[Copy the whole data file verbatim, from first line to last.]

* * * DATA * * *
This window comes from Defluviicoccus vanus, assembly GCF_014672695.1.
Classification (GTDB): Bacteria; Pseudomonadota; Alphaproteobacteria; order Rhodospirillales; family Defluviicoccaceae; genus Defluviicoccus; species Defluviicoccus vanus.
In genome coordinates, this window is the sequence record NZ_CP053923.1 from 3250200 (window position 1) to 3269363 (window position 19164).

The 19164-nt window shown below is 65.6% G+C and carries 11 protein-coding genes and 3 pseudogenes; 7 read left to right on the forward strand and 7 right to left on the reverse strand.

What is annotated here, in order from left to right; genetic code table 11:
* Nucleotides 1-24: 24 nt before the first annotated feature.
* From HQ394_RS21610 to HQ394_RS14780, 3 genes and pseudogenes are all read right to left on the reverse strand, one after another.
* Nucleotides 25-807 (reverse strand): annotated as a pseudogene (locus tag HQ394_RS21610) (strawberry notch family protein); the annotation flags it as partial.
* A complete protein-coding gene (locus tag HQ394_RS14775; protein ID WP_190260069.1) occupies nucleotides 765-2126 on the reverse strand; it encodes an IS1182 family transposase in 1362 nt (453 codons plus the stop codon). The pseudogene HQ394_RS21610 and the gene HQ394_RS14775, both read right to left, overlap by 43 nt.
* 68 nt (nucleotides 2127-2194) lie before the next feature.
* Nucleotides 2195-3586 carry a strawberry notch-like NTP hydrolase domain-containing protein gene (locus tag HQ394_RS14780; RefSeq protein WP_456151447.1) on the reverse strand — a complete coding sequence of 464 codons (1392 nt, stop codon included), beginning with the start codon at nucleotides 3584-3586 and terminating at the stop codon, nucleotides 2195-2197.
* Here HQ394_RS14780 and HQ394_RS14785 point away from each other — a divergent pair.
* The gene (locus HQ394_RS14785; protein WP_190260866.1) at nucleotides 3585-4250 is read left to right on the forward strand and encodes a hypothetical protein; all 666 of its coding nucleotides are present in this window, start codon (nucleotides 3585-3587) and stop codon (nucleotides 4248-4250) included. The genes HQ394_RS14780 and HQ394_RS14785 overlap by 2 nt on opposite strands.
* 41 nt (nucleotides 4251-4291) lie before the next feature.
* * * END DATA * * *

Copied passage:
This window comes from Defluviicoccus vanus, assembly GCF_014672695.1.
Classification (GTDB): Bacteria; Pseudomonadota; Alphaproteobacteria; order Rhodospirillales; family Defluviicoccaceae; genus Defluviicoccus; species Defluviicoccus vanus.
In genome coordinates, this window is the sequence record NZ_CP053923.1 from 3250200 (window position 1) to 3269363 (window position 19164).

The 19164-nt window shown below is 65.6% G+C and carries 11 protein-coding genes and 3 pseudogenes; 7 read left to right on the forward strand and 7 right to left on the reverse strand.

What is annotated here, in order from left to right; genetic code table 11:
* Nucleotides 1-24: 24 nt before the first annotated feature.
* From HQ394_RS21610 to HQ394_RS14780, 3 genes and pseudogenes are all read right to left on the reverse strand, one after another.
* Nucleotides 25-807 (reverse strand): annotated as a pseudogene (locus tag HQ394_RS21610) (strawberry notch family protein); the annotation flags it as partial.
* A complete protein-coding gene (locus tag HQ394_RS14775; protein ID WP_190260069.1) occupies nucleotides 765-2126 on the reverse strand; it encodes an IS1182 family transposase in 1362 nt (453 codons plus the stop codon). The pseudogene HQ394_RS21610 and the gene HQ394_RS14775, both read right to left, overlap by 43 nt.
* 68 nt (nucleotides 2127-2194) lie before the next feature.
* Nucleotides 2195-3586 carry a strawberry notch-like NTP hydrolase domain-containing protein gene (locus tag HQ394_RS14780; RefSeq protein WP_456151447.1) on the reverse strand — a complete coding sequence of 464 codons (1392 nt, stop codon included), beginning with the start codon at nucleotides 3584-3586 and terminating at the stop codon, nucleotides 2195-2197.
* Here HQ394_RS14780 and HQ394_RS14785 point away from each other — a divergent pair.
* The gene (locus HQ394_RS14785; protein WP_190260866.1) at nucleotides 3585-4250 is read left to right on the forward strand and encodes a hypothetical protein; all 666 of its coding nucleotides are present in this window, start codon (nucleotides 3585-3587) and stop codon (nucleotides 4248-4250) included. The genes HQ394_RS14780 and HQ394_RS14785 overlap by 2 nt on opposite strands.
* 41 nt (nucleotides 4251-4291) lie before the next feature.